How many people do you know who bought a new 2CV in 1965, tucked it away and left it untouched? Probably not even one. Its perfectly preserved condition is what makes this car totally exceptional.
As stated on the original invoice, it was bought new from the Citroën showroom in Beverly Hills, CA, by Bill Harrah. An enthusiast of classic cars, Harrah was one of a very exclusive group of collectors to have Read More
This 6½ Litre Le Mans-style tourer offered here was constructed from parts by well-known Bentley collector/racer and VSCC competitor David Llewellyn. The car was upgraded with the engine block from an 8 Litre model.
The car started life fitted with Weymann-type saloon coachwork by H J Mulliner and was first owned by RHR Palmer, of Messrs Huntley & Palmer, the Reading-based biscuit manufacturer.
It was first registered in the U.K. on Read More
* 322-ci Nailhead engine
* Automatic transmission
* Power convertible top
* Power windows
* Power antenna
* Chrome wire wheels
* Wide whitewall tires
Aston Martin and its various ownership incarnations have perfected the art of going under — think massive avalanche — and then being saved for another life of making cars.
Anyone familiar with the history of this much-admired, cherished and revered company realizes that Lazarus has nothing on these car builders from the United Kingdom.
The Big Three saviors that I will reference during the “walking on that razor for survival” chapters Read More
There were Ferraris…and then there were Ferraris. Enzo Ferrari built a few very exclusive grand touring models for very famous and ultra-wealthy clients. Constructed in several series — in very limited numbers — the Superamericas were truly the ultimate Ferraris of their time, and they attracted an exclusive client list.
Noted American industrialists and businessmen, such as Bob Wilkie and Bill Harrah, were Superamerica owners. Royal customers included the Shah of Iran, Prince Bernhard of the Netherlands and Emperor Read More
The Abarth reputation as a giant-killer was cemented on the racetracks, rallies and hillclimbs of Europe and America, as funny-looking but potent little Fiat sedans stormed to class wins and group championships in event after event.
Based on the Fiat 600D introduced in 1960, the 850 TC, for Turismo Competizione, boasted an 847-cc, Abarth-tuned engine with 52 horsepower capable of a 92-mph top speed. Disc brakes were fitted as part of the enhanced Read More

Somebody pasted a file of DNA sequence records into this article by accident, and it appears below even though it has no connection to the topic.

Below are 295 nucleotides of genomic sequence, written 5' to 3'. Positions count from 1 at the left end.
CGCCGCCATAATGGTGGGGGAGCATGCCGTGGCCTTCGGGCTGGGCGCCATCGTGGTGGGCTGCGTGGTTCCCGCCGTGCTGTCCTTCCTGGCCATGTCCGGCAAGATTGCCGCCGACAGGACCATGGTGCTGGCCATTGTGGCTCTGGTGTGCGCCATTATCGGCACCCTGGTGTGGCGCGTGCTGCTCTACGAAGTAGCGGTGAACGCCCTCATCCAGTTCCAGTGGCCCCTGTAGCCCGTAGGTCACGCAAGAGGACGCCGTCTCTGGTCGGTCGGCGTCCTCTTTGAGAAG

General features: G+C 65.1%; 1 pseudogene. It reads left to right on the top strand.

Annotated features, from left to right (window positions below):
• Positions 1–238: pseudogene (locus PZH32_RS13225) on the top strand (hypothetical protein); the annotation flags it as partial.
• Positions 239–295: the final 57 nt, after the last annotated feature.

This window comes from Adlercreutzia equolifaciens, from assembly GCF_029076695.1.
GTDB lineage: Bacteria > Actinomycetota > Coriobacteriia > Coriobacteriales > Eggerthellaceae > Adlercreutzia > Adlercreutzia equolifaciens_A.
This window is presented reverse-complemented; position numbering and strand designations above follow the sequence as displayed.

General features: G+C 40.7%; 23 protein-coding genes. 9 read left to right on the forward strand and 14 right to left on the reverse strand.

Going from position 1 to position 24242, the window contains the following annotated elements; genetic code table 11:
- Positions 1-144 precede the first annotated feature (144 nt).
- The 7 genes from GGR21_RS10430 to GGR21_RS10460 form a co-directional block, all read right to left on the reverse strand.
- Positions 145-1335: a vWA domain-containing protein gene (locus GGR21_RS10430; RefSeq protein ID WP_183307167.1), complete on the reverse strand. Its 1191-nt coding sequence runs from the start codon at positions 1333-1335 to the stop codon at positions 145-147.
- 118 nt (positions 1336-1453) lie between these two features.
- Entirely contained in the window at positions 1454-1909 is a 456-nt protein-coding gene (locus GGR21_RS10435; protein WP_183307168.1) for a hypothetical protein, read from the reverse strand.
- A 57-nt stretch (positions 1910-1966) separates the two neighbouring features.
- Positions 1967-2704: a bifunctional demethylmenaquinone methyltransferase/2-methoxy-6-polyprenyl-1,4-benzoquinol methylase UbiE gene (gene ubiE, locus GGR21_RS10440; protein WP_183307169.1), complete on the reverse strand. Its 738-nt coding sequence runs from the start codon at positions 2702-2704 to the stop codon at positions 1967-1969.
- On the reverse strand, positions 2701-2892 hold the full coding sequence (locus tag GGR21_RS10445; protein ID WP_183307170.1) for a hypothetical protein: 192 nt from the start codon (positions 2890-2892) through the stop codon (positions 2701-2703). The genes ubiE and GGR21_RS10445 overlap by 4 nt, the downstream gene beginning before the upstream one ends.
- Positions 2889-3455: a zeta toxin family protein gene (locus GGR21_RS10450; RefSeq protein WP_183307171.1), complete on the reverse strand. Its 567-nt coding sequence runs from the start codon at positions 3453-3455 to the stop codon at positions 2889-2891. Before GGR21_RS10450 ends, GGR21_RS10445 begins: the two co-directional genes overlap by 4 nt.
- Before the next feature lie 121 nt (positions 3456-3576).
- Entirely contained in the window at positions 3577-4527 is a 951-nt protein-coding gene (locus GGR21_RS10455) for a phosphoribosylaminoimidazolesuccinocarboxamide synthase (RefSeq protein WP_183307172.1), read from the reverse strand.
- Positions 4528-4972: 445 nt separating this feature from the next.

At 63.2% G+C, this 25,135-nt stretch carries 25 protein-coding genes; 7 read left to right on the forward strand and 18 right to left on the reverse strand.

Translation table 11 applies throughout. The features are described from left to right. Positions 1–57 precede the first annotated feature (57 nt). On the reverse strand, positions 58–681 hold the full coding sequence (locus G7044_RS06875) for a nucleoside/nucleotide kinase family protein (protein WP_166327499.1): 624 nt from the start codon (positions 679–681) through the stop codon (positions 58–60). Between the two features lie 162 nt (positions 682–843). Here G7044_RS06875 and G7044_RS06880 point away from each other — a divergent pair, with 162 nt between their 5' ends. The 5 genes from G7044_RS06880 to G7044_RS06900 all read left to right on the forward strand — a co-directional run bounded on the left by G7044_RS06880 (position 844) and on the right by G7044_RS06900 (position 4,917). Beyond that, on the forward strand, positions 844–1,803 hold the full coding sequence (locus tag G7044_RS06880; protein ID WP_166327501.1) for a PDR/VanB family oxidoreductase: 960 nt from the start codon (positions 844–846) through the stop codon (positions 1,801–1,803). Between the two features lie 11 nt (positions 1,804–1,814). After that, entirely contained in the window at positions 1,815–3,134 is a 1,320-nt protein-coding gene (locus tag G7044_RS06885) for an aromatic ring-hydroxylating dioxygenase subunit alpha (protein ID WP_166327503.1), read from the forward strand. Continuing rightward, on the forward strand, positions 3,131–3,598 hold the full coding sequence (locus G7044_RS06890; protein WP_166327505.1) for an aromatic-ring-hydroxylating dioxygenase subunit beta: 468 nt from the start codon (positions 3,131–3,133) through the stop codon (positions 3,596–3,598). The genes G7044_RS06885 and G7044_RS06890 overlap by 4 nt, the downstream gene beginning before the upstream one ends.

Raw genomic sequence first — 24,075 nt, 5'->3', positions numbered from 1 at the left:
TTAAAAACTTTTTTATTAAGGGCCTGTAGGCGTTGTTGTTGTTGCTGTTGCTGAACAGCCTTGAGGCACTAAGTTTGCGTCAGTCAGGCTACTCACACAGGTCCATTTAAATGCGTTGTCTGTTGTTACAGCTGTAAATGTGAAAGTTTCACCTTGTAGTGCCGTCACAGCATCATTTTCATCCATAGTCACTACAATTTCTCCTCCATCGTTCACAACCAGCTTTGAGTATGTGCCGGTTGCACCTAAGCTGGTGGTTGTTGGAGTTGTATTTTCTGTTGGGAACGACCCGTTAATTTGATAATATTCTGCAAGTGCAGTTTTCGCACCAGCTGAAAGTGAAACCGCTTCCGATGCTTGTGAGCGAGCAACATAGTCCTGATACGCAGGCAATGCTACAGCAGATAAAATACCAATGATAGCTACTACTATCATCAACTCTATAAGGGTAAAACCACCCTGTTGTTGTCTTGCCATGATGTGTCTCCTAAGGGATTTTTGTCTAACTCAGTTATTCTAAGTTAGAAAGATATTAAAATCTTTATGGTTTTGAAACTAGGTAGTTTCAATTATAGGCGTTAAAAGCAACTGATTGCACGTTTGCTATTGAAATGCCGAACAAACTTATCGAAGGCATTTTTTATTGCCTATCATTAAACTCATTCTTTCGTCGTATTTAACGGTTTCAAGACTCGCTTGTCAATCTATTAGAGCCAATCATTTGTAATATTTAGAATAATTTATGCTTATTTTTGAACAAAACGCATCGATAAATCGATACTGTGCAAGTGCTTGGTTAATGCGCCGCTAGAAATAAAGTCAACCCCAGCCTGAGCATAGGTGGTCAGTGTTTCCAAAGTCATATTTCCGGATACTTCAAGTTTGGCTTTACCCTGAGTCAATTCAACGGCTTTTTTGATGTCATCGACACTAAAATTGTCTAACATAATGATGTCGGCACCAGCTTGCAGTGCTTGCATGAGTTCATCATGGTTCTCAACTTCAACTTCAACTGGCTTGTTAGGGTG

Derived for sport, this aluminum Gullwing did not see competitive use. Completed on April 20, 1955, 5500208 was appropriately finished in metallic silver gray over a blue leather interior. The 300SL was also outfitted with Rudge wheels, the NSL motor and Plexiglas windows per aluminum-build specifications.
On May 27, 1955, the alloy Gullwing was shipped to Veron Holz of Bonita, CA. Although the early history of this Gullwing is not known, there is Read More
In 1954, Lancia introduced a sporting Pininfarina-designed Spider aimed at the American market. After a brief production run, Lancia replaced the Spider with a more developed convertible, complete with a more substantial soft top and roll-up windows. Between 1956 and 1958, only 521 B24 convertibles were built, of which approximately 160 were constructed on the desirable Fifth Series platform.
When new, these elegant open Aurelias commanded a price tag approaching $5,500, but for Read More
By 1926, Bentley saw a need for a new 4-cylinder model. Although a Le Mans winner, the 3 Litre was wanting in international competition, and the standard road cars suffered from increasingly heavy bodies. With the 6½ Litre in production, Bentley sought to combine the light chassis of the 3 Litre with the added power of a larger motor. The result was essentially a 3 Litre chassis with a cut-down, 4-cylinder version of the 6½-liter engine.